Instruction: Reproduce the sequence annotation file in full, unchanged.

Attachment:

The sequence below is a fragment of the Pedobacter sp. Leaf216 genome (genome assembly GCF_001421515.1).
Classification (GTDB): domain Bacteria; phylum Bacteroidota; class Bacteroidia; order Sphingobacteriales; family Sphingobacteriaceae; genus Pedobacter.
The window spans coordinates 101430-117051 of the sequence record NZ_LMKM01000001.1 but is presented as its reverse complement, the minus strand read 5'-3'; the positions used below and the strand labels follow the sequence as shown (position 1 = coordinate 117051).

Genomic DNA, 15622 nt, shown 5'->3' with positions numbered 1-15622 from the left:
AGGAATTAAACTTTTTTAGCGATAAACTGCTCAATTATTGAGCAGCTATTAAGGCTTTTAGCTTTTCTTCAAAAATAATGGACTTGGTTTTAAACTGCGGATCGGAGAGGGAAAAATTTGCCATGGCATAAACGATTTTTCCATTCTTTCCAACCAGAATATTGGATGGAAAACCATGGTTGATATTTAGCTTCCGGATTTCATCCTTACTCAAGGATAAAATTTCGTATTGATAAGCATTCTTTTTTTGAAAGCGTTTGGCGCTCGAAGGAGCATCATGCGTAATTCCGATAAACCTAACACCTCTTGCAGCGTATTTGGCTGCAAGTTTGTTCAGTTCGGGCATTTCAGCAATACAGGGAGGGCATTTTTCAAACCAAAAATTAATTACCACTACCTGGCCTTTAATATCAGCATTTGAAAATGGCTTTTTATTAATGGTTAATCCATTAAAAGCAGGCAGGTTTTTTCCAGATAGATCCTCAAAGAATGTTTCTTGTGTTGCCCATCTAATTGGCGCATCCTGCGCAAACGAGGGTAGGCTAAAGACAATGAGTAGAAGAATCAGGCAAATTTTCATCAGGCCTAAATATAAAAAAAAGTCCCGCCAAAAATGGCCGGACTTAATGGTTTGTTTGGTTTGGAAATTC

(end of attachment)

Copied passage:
The sequence below is a fragment of the Pedobacter sp. Leaf216 genome (genome assembly GCF_001421515.1).
Classification (GTDB): domain Bacteria; phylum Bacteroidota; class Bacteroidia; order Sphingobacteriales; family Sphingobacteriaceae; genus Pedobacter.
The window spans coordinates 101430-117051 of the sequence record NZ_LMKM01000001.1 but is presented as its reverse complement, the minus strand read 5'-3'; the positions used below and the strand labels follow the sequence as shown (position 1 = coordinate 117051).

Genomic DNA, 15622 nt, shown 5'->3' with positions numbered 1-15622 from the left:
AGGAATTAAACTTTTTTAGCGATAAACTGCTCAATTATTGAGCAGCTATTAAGGCTTTTAGCTTTTCTTCAAAAATAATGGACTTGGTTTTAAACTGCGGATCGGAGAGGGAAAAATTTGCCATGGCATAAACGATTTTTCCATTCTTTCCAACCAGAATATTGGATGGAAAACCATGGTTGATATTTAGCTTCCGGATTTCATCCTTACTCAAGGATAAAATTTCGTATTGATAAGCATTCTTTTTTTGAAAGCGTTTGGCGCTCGAAGGAGCATCATGCGTAATTCCGATAAACCTAACACCTCTTGCAGCGTATTTGGCTGCAAGTTTGTTCAGTTCGGGCATTTCAGCAATACAGGGAGGGCATTTTTCAAACCAAAAATTAATTACCACTACCTGGCCTTTAATATCAGCATTTGAAAATGGCTTTTTATTAATGGTTAATCCATTAAAAGCAGGCAGGTTTTTTCCAGATAGATCCTCAAAGAATGTTTCTTGTGTTGCCCATCTAATTGGCGCATCCTGCGCAAACGAGGGTAGGCTAAAGACAATGAGTAGAAGAATCAGGCAAATTTTCATCAGGCCTAAATATAAAAAAAAGTCCCGCCAAAAATGGCCGGACTTAATGGTTTGTTTGGTTTGGAAATTC